Thank you very much Foundling Museum for providing this very thought through and well catered perambulation. Both Lily and I loved it.  

Changing facilities ****

Access ****

Baby feeding facilities (including seating) **** 

Travel ****

Enjoyable Perambulation ***** 

Overall *****

York Castle Museum

A very disappointing attempt at a perambulation.

I was very excited to visit the Castle Museum in York, particularly as their permanent exhibition Shaping the Body has direct relevance to another project I am working on. Also, I know their recreation of a Victorian street is very exciting and atmospheric and I felt sure that Lily would be fascinated by it.

Alas, I was turned away at the door. Prams and buggies are not admitted inside the museum.

I was surprised and sorry about this. In fairness, I know from previous visits that the museum is split over a number of levels – is there a lift? This is an obstacle overcome by many (most?) other museums and historic houses, including some with far more strictly protected status and far more complicated architectural obstacles. We couldn’t even have a quick peak at the ground floor.

The only consolation – the museum does provide a buggy park and a selection of baby carriers which can be used free of charge. Alas Lily fidgets terribly when carried in this way, she weighs over 18 lbs now, and I was not dressed for baby-wearing. We were visiting alone, so no one to help put on the carrier (unfamiliar carriers can be tricky to install) and I also had Lily’s sundry paraphernalia to think of – and my coat! Two other perambulating parents were dismissed at the door alongside us – is this a regular occurrence? I remain disappointed and particularly frustrated by a local marketing campaign advertising the museum to families. 

We travelled to the York Castle Museum on foot from York Mainline Station. York is 2 hour train ride from Kings Cross. 

If you work for York Castle Museum and would like some support, advice, ideas about how to make improvements for the parents of young children please do get in touch. I am sympathetic and knowledgable about the conservation and protection needs of old buildings and fragile collections. I would like to help. 

Changing facilities n/a

Access *

Baby feeding facilities (including seating) n/a

Travel ***

Enjoyable Perambulation *

Overall *

National Railway Museum – York

Straightforward perambulation, free entry and lots to see, although not all facilities were perfect.

This was a good perambulation which included the history of the rail industry, various famous and unusual trains and train carriages, a LOT of train memorabilia and a small interpretation gallery about how points and signal boxes work and other logistical matters.

I am not a train nerd, but still found this museum very educational and at times quite spectacular to see. There was a lot for Lily to look at and experience.  The museum is housed in two parallel train depot buildings – the space is very big and not very warm (do dress yourself and your offspring accordingly). There are lifts and ramps between floors although level access is far from perfect. It is possible to see inside, and even underneath many of the train, although access up (or under) them is via stairs only. Completely level access is provided for the Japanese bullet train and the collection of royal carriages.  George Stephenson’s Rocket was a particular highlight for me, while Lily liked the store-room of memorabilia which is overloaded with stuff to look at.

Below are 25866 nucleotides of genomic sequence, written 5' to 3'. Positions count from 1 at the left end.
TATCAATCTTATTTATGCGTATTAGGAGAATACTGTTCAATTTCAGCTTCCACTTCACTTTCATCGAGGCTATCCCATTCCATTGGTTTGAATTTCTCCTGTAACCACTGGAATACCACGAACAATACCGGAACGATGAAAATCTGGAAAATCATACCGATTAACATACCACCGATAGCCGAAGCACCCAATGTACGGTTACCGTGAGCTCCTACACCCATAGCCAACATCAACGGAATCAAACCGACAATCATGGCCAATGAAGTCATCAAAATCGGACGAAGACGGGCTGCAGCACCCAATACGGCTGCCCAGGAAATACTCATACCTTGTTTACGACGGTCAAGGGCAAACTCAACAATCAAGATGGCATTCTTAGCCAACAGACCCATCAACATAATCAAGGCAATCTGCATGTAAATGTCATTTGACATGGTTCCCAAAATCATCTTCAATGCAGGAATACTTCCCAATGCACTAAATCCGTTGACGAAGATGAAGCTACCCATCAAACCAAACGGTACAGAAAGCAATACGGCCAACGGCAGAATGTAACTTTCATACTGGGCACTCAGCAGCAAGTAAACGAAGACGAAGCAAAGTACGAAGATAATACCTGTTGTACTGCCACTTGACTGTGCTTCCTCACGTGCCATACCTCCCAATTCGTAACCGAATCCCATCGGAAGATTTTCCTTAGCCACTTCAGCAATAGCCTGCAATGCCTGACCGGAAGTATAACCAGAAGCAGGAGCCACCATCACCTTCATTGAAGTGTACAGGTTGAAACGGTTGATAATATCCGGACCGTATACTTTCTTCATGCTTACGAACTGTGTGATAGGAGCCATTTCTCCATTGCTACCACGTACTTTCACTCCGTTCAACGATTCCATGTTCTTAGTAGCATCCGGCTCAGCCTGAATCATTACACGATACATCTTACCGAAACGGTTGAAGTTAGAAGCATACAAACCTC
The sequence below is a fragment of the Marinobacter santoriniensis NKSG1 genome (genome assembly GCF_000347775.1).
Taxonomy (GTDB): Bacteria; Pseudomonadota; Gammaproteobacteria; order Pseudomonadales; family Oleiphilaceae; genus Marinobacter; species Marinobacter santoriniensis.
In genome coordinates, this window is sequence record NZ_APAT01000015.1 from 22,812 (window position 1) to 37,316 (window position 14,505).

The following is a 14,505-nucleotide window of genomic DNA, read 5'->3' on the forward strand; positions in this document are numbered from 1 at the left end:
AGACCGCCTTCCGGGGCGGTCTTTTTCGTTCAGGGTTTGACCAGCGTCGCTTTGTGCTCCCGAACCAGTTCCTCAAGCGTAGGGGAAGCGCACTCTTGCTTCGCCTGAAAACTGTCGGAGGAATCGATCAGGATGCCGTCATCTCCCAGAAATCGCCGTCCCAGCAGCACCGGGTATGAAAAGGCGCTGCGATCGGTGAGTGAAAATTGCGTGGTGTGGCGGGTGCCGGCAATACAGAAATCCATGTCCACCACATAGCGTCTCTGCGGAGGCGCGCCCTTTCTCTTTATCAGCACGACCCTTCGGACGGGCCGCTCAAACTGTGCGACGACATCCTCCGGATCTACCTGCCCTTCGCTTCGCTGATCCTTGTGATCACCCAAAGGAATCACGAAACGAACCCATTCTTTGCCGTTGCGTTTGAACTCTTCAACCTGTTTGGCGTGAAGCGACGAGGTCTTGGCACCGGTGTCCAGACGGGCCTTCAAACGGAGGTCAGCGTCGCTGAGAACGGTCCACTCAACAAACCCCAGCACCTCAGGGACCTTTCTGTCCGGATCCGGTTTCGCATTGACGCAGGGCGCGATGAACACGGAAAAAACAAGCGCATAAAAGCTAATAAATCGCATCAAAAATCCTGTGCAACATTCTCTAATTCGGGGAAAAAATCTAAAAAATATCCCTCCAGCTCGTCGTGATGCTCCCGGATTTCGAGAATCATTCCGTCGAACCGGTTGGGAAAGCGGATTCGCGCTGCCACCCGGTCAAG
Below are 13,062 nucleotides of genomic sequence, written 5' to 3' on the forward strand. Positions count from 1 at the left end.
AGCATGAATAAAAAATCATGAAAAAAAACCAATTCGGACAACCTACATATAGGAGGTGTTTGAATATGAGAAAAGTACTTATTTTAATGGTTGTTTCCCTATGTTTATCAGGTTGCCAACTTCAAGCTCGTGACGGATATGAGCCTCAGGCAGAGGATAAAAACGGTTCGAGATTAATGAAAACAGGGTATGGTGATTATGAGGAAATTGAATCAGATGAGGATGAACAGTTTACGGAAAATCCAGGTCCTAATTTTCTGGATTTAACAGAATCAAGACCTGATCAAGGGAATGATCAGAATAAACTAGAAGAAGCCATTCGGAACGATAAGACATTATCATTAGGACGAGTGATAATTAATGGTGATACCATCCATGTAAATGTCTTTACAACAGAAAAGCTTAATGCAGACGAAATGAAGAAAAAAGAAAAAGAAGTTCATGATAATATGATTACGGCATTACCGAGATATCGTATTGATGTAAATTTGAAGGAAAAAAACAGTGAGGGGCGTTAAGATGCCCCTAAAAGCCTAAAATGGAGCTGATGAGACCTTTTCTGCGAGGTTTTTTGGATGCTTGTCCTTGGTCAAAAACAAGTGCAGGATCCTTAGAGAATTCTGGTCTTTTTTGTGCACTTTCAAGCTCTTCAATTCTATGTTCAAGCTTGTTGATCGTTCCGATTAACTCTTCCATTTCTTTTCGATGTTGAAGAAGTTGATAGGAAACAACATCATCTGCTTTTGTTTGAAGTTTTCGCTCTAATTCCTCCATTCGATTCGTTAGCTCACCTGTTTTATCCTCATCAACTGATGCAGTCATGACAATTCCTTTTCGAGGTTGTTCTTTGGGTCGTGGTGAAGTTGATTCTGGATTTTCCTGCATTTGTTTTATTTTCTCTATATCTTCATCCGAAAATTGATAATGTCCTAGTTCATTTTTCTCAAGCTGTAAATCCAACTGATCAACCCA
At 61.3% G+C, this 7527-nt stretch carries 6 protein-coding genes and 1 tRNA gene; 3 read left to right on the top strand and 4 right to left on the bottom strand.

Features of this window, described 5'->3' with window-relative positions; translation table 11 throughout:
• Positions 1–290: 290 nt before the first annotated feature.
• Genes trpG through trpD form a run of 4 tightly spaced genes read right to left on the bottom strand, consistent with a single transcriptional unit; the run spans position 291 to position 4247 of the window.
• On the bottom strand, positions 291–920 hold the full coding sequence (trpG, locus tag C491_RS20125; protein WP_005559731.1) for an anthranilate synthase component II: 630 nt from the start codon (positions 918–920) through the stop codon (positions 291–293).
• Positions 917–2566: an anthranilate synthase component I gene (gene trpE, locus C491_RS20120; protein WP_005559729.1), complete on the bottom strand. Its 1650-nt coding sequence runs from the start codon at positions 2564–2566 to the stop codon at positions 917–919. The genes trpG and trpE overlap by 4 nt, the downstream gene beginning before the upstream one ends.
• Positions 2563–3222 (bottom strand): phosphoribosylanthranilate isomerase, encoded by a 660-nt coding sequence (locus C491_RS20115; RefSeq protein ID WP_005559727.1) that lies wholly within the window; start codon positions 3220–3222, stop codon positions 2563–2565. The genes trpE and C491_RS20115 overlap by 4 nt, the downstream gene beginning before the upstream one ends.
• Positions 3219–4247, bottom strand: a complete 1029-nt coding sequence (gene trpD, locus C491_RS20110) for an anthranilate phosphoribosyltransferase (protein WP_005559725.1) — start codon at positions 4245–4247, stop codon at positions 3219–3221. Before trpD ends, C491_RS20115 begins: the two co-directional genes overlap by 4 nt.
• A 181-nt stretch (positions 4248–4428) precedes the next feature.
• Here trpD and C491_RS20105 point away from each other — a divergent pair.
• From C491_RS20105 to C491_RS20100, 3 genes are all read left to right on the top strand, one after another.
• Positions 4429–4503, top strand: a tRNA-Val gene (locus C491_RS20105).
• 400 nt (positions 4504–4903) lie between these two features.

There is very little seating available throughout this museum, it is not always very physically comfortable and the displays are a little tired. There isn’t really anyway particularly comfortable to feed a baby at this museum, and the changing facilities were very few and utterly disgusting. In fact the bathroom we visited looked and smelled so bad I rejected it and waited until we got home.

We visited the National Railway Museum for 3 hours and travelled there on foot from York Mainline Station. The museum is a 5 minute walk from the station and York is 2 hours from London by train.

Changing facilities *

Access ***

Baby feeding facilities (including seating) **

Travel ****

Enjoyable Perambulation ***

Overall ***

Palace of Westminster

An excellent and perhaps slightly more unusual perambulation. 

It meant a lot to me to be able to take Lily to the Palace of Westminster – the building and the tour are not party political and focus instead on the history of the Estate the history of British democracy and the mechanics of the political system (there is no mention of current personnel, personal politics or brexit during this visit – or indeed this review.) Our visit included an opportunity to see inside the chamber of the House of Commons and the chamber of the House of Lords, Westminster Hall, Central Lobby and the Royal areas of the House of Lords including the Robing Room and Throne Room. Visiting all of these areas is only possible when parliament is in recess and you can find information about this on their website (although as a rough guide recess tends to fall during standard school holidays).

The level of access offered is very generous and it was thrilling to be able to show Lily the Queen’s Throne, the statue of Winston Churchill (with one polished shoe following decades of MPs rubbing his foot for luck) and the places where the Prime Minster and the Leader of the Opposition stand in the commons chamber. There is a pretty comprehensive audio guide included in the ticket price of around £20 for adults. Tickets are sold online only and are timed. This perambulation included the opportunity to see many nationally significant paintings, objects and places. Westminster Hall alone is pretty astonishing.